Many methods of yoga overlap in their use of certain techniques, and all of them recognize the validity of certain basic disciplines. The latter include right physical discipline, right breathing, right moral behavior with respect to others and with respect to oneself, and the practice of meditation. The attunement and integration of every aspect of one's nature--physical, emotional, mental, and spiritual--is both the goal of yoga and the foundation of all the disciplines taught by the various systems.

The practice of real yoga is no easy task, for it involves a harmonization of one's whole being. It also requires that one's motive for self-realization must be selfless, without thought of self-aggrandizement or the achievement of power over others. Yoga is a means of altruism or agape, a Christian term for divine love expressed in our lives.

Among the various systems of yoga, four are especially valuable for Western students. They are appropriate because their successful use requires less guidance and direction than some of the other methods. These four systems are all interconnected and are by no means exclusive of each other. Each focuses on one aspect of our total being and therefore supplements the others.

One system is called karma yoga. It is the path of action and is especially the way for those who are moved by a passionate sympathy for suffering to do something about it. Those who follow this path of action purify their motives, removing all taint of self-interest. It is the path of those like Mother Teresa who devote their lives to service.

To practice karma yoga, however, we do not need to join a religious order or move to India. Every helpful act, every unselfish thought or word, is a practice of karma yoga. Through simple concern for the welfare of others, we can all be followers of karma yoga and come to a deeper understanding of life, an ever closer union with the Life Divine which is in all things and in all beings.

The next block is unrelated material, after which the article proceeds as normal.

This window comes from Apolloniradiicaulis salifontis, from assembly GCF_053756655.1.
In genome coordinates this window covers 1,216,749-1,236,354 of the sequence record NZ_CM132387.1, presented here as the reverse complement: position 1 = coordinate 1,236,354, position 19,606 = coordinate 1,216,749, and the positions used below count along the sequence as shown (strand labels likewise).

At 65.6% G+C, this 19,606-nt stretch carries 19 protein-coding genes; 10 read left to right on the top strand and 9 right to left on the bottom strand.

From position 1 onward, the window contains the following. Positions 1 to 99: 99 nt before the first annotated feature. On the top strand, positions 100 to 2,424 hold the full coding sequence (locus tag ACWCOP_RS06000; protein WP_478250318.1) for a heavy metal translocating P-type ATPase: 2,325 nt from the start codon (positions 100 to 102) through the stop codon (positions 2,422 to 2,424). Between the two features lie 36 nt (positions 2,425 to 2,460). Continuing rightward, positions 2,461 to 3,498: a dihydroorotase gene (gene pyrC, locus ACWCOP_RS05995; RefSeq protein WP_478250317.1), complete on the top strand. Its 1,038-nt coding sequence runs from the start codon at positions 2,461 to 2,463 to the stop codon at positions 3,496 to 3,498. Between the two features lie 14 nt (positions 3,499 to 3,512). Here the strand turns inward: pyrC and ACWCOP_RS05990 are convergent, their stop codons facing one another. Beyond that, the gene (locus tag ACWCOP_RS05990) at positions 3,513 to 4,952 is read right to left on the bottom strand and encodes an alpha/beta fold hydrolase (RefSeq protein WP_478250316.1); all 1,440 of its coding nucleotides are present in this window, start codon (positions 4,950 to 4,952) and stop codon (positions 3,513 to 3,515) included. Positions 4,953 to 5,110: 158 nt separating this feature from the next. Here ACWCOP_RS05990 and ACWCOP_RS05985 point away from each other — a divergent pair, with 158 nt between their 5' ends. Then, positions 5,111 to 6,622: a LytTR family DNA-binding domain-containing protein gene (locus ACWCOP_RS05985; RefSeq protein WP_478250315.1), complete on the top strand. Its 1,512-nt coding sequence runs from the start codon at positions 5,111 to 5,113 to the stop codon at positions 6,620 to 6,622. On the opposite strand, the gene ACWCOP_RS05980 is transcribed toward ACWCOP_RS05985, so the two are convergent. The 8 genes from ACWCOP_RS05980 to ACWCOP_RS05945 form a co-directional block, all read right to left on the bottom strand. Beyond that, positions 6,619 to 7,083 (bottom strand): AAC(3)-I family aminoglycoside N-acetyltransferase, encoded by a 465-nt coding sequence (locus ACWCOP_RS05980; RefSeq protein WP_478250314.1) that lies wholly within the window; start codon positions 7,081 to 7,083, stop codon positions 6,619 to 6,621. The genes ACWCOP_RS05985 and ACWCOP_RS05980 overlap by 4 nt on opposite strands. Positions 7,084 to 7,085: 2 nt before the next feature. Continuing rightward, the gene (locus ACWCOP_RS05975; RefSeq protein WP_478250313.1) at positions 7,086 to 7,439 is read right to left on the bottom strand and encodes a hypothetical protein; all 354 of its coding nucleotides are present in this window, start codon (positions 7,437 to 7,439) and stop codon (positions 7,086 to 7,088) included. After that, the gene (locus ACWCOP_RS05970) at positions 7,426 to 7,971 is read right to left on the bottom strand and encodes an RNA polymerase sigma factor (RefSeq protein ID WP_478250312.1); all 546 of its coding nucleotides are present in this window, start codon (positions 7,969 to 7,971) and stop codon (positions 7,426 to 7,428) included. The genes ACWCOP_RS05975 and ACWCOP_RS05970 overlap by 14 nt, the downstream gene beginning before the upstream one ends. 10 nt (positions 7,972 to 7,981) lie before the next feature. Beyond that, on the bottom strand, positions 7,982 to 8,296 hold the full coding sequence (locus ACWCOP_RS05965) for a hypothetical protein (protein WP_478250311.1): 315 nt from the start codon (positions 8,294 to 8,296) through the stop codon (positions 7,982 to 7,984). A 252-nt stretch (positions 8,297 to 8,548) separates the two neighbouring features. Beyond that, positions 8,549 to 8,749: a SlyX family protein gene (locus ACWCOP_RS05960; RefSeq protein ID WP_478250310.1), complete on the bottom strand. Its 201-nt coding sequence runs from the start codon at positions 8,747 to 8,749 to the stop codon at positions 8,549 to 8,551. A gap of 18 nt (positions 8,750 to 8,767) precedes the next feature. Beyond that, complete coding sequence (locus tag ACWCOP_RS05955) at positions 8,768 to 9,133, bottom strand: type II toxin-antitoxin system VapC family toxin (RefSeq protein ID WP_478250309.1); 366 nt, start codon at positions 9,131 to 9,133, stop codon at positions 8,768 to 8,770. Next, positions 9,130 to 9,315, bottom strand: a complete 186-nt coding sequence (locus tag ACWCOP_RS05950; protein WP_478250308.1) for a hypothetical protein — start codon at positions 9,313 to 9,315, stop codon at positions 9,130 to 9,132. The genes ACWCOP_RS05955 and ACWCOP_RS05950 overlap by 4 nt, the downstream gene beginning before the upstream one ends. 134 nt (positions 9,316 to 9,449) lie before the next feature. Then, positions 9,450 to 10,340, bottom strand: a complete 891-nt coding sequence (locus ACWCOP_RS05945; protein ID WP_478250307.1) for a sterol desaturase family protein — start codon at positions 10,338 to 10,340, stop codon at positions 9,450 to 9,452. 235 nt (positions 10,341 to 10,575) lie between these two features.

Another system is called bhakti yoga or the way of devotion. In it the emphasis is on love, not just as an emotion, but as a dedication and self-surrender to the Supreme Reality, conceived of in some form. The form may be an incarnation of the Godhead, such as Christ or Krishna. Or it may be a great sage, a God-realized or enlightened person whom the devotee follows. Or it may be a mental image of the divine, such as the Divine Mother.

This is the yoga on which Christianity and some other great religions are based. It is a path that helps many people to begin their climb to the mountain peak of spiritual union--the way for those with devotional natures, whose joy is to lose themselves in adoration of the Divine. But we can all follow it by honoring the sources of wisdom and compassion, wherever they appear.

A third system is called jnana yoga. It puts emphasis on knowledge—not just ordinary factual knowledge, but insight into the eternal truths that lie beneath the surface facts of life. The word jnana yoga is related to the English know and the Greek gnosis. It refers to knowledge resulting from a direct experience of reality.

H. P. Blavatsky said that jnana yoga is especially the yoga of the West. One who follows it continually strives for a fuller and deeper understanding of the meaning of life. Like a good scientist, the follower of jnana yoga is not afraid to discard outworn theories or views of reality, but ever seeks an undistorted vision of the whole. We can each practice this yoga by viewing with critical discrimination all ideas around us and reserving judgment on what we do not understand.

The fourth system of yoga incorporates the main features of all the others. It is called raja yoga—the kingly science. This royal road includes disciplines to order one's life, purify the emotions, expand the intellect, and unify all the constituent parts of one's being with a single intention. It aims at disentangling one's self-identification from the fluctuating personality and realizing oneself as something more, a divine immortal being identical with the universal Divine Life.